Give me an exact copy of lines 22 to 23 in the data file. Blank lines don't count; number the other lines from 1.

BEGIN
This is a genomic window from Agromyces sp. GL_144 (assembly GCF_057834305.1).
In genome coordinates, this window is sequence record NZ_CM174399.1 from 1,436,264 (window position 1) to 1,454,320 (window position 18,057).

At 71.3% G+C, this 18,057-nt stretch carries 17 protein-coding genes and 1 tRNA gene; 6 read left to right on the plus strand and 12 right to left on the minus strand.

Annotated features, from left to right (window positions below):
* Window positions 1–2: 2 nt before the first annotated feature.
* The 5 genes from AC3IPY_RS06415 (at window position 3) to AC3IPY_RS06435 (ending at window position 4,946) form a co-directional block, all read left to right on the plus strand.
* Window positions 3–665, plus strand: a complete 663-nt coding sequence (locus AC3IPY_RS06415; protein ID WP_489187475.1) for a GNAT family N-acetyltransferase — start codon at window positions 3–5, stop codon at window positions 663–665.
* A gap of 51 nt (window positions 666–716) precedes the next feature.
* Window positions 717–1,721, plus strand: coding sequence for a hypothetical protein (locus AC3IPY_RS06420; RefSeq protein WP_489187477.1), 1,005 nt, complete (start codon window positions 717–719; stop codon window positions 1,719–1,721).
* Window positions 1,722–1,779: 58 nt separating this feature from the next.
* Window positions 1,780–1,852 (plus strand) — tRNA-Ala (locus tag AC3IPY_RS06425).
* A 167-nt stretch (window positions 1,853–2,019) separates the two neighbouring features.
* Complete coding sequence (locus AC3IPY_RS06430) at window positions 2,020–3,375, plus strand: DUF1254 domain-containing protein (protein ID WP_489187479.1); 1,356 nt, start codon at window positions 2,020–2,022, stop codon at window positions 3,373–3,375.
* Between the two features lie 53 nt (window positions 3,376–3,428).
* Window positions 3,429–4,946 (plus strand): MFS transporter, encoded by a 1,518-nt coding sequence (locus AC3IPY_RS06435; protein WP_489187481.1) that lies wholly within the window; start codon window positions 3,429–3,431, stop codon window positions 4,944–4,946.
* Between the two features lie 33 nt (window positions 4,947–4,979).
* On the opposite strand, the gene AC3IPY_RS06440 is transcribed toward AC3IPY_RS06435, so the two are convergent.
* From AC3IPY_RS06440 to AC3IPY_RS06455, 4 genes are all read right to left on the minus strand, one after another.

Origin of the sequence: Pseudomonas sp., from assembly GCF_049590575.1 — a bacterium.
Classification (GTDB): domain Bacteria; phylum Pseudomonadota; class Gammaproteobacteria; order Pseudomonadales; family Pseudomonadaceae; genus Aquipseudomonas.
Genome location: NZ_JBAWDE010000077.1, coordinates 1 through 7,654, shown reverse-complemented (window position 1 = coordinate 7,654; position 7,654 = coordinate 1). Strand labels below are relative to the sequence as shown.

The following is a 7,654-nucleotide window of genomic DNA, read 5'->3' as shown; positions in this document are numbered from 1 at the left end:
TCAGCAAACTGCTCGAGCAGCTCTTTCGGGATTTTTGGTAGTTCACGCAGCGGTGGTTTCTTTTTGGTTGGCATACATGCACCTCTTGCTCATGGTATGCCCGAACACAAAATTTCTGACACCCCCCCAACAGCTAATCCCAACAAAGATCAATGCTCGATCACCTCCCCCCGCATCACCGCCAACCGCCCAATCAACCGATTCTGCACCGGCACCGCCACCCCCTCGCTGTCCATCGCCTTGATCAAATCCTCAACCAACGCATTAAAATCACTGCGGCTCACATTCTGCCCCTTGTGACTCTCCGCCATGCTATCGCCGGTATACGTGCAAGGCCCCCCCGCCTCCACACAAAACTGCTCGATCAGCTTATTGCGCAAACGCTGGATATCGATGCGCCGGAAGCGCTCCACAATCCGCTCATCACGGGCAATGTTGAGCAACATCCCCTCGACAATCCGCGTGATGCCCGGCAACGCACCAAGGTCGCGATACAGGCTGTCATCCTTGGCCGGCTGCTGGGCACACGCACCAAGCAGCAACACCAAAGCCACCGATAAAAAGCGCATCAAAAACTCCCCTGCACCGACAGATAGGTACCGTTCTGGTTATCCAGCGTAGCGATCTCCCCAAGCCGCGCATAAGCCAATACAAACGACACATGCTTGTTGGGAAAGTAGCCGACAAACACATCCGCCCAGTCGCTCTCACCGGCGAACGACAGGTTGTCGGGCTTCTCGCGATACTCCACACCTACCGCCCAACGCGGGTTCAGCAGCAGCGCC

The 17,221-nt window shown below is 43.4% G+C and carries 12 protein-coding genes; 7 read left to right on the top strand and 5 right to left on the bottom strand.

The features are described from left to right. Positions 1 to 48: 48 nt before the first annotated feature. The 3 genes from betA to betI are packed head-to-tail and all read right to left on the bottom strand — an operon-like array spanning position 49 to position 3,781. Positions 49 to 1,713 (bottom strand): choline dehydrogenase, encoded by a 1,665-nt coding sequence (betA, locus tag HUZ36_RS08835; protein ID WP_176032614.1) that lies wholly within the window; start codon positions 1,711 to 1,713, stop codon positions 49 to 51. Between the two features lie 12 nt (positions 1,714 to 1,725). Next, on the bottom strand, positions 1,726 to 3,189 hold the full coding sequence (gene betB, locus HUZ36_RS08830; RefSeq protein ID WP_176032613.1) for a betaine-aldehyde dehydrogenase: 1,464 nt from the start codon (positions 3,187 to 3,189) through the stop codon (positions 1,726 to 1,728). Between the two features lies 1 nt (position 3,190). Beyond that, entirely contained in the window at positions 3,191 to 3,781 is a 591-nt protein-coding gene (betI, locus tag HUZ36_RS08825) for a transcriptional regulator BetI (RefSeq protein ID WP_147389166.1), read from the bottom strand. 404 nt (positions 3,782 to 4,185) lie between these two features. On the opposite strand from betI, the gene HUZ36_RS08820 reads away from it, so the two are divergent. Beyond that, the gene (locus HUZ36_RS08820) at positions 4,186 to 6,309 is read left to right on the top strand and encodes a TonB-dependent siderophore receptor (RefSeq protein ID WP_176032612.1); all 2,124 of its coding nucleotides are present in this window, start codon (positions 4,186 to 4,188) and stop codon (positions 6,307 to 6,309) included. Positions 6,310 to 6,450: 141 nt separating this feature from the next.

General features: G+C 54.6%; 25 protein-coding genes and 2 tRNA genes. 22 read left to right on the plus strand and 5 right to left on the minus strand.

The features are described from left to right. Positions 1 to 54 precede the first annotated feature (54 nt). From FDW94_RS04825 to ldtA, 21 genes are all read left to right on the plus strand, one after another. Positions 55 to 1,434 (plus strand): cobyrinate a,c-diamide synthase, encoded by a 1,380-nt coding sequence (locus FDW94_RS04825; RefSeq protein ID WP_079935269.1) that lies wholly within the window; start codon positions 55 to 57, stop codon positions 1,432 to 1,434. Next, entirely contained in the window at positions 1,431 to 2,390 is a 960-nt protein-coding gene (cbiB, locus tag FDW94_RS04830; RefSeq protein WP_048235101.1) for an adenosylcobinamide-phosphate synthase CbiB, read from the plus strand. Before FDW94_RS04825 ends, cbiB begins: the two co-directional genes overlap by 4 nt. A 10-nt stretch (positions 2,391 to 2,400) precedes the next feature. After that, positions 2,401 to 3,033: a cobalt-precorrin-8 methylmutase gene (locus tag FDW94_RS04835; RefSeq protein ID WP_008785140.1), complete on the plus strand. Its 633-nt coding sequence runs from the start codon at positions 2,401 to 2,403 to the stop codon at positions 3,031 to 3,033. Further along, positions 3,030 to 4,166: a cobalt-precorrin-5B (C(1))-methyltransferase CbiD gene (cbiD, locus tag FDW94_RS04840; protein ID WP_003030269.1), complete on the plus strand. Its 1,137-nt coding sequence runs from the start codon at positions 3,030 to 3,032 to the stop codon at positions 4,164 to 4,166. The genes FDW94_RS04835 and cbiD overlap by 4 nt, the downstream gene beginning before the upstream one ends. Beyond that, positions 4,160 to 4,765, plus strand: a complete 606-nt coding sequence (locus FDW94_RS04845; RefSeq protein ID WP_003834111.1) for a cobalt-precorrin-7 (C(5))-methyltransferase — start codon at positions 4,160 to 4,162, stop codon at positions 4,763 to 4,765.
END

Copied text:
The following is a 7,654-nucleotide window of genomic DNA, read 5'->3' as shown; positions in this document are numbered from 1 at the left end:
TCAGCAAACTGCTCGAGCAGCTCTTTCGGGATTTTTGGTAGTTCACGCAGCGGTGGTTTCTTTTTGGTTGGCATACATGCACCTCTTGCTCATGGTATGCCCGAACACAAAATTTCTGACACCCCCCCAACAGCTAATCCCAACAAAGATCAATGCTCGATCACCTCCCCCCGCATCACCGCCAACCGCCCAATCAACCGATTCTGCACCGGCACCGCCACCCCCTCGCTGTCCATCGCCTTGATCAAATCCTCAACCAACGCATTAAAATCACTGCGGCTCACATTCTGCCCCTTGTGACTCTCCGCCATGCTATCGCCGGTATACGTGCAAGGCCCCCCCGCCTCCACACAAAACTGCTCGATCAGCTTATTGCGCAAACGCTGGATATCGATGCGCCGGAAGCGCTCCACAATCCGCTCATCACGGGCAATGTTGAGCAACATCCCCTCGACAATCCGCGTGATGCCCGGCAACGCACCAAGGTCGCGATACAGGCTGTCATCCTTGGCCGGCTGCTGGGCACACGCACCAAGCAGCAACACCAAAGCCACCGATAAAAAGCGCATCAAAAACTCCCCTGCACCGACAGATAGGTACCGTTCTGGTTATCCAGCGTAGCGATCTCCCCAAGCCGCGCATAAGCCAATACAAACGACACATGCTTGTTGGGAAAGTAGCCGACAAACACATCCGCCCAGTCGCTCTCACCGGCGAACGACAGGTTGTCGGGCTTCTCGCGATACTCCACACCTACCGCCCAACGCGGGTTCAGCAGCAGCGCC